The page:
Dublin: Ireland braced for a second report into clerical child abuse on Thursday in a country still reeling from harrowing findings of an inquiry earlier this year.
Disclosures in May of decades of floggings, slave labour and gang rape in much of Ireland`s now defunct system of industrial and reform schools shamed the Irish and further eroded the Catholic Church`s moral authority in the country.
A report on the handling of allegations of child sex abuse in the archdiocese of Dublin from 1975 to 2004 will be published on Thursday and church leaders have already warned of its horrific content.
"In these days we will be reading of sordid events that took place within the Catholic Church in the Archdiocese of Dublin," Archbishop Diarmuid Martin said at a ceremony last week.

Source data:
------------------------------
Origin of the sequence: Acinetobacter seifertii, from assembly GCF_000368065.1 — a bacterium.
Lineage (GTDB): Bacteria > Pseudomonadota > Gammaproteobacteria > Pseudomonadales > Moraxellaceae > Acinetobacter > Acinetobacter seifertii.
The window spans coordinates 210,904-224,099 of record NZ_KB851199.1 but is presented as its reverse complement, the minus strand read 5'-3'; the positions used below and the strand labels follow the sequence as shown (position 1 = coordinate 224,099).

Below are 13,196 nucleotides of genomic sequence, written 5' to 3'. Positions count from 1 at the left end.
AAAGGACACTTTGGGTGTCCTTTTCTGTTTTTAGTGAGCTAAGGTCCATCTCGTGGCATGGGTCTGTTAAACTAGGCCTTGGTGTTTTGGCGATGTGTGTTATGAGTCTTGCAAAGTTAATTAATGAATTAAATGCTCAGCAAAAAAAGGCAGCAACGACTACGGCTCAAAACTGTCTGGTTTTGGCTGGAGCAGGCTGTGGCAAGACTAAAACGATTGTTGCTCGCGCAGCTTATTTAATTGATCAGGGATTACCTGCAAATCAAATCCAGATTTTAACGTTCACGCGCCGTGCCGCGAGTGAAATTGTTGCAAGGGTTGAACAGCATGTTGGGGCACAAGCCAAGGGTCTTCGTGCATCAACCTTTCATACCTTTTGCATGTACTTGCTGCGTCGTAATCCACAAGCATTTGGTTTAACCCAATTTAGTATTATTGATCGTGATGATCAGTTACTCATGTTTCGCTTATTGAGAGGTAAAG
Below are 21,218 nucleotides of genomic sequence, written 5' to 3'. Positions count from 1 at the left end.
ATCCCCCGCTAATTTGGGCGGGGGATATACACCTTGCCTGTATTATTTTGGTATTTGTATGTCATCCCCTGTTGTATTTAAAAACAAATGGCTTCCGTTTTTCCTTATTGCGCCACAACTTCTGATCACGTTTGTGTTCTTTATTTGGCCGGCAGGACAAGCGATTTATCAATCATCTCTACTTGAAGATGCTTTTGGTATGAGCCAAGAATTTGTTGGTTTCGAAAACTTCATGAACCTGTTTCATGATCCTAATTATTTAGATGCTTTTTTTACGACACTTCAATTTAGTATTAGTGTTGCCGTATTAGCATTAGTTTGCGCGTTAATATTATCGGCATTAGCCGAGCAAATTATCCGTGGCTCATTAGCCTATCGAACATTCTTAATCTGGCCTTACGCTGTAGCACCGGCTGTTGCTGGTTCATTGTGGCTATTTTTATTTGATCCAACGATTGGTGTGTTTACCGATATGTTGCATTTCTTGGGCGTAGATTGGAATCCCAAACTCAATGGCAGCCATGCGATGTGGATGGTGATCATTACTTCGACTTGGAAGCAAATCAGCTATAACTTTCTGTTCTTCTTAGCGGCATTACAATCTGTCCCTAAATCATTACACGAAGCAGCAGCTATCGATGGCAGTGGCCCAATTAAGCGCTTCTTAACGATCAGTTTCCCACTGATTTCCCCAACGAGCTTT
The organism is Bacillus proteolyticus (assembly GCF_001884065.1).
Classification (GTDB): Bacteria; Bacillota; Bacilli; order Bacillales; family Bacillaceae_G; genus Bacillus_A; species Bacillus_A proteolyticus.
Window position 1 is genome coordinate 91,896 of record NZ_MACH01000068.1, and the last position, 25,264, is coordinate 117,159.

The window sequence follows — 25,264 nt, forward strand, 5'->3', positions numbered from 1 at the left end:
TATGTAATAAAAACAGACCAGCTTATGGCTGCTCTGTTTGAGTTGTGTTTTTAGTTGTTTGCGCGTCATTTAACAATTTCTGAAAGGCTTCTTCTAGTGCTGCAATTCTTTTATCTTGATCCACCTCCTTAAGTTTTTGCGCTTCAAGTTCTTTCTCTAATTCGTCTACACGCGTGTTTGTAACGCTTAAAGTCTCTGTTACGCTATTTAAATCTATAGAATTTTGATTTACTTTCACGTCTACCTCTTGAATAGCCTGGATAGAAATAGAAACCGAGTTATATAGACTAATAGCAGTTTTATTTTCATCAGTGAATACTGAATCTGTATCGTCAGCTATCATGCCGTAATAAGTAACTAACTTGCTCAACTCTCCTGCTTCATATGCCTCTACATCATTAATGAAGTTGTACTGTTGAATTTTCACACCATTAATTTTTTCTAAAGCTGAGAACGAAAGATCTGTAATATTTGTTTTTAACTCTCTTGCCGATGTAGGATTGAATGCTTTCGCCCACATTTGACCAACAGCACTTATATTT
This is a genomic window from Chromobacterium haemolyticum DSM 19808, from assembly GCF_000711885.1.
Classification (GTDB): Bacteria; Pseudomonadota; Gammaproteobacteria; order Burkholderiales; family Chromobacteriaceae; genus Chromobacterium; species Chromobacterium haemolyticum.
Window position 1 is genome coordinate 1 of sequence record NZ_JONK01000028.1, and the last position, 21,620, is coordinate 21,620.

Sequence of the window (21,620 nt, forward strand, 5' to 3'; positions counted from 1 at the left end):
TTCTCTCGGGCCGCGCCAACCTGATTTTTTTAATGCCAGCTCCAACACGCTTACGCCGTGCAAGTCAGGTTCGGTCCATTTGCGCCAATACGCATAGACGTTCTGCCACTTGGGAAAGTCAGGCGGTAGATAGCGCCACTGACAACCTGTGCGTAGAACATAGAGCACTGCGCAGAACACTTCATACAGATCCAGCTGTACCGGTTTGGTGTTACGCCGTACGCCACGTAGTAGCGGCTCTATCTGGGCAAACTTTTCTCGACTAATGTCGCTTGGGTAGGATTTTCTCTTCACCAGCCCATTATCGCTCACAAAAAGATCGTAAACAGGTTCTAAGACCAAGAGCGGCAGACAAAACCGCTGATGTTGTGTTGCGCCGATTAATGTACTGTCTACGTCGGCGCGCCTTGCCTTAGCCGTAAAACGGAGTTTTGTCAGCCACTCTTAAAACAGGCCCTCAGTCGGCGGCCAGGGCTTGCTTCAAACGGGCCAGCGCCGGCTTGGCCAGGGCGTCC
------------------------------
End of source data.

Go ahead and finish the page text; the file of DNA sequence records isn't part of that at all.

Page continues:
Work on the report, which began in 2006, was completed months ago but publication was delayed until clearance was given by the High Court last week with some details removed because they could jeopardise criminal proceedings.
The National Counselling Service said on Wednesday that it had organised a coordinated response with other groups after it saw a 49 percent increase in calls following the publication of the Commission to Inquire into Child Abuse findings in May.
In the five-volume report, which took nine years to compile, orphanages and industrial schools in 20th century Ireland were described as places of fear, neglect and endemic sexual abuse.
That inquiry, chaired by a high court judge, criticised religious authorities for covering up the crimes and the Department of Education for colluding in the silence. It noted children were also preyed upon by foster parents, volunteer workers and employers.
The report is due for release at 2.15 pm by the Justice Ministry.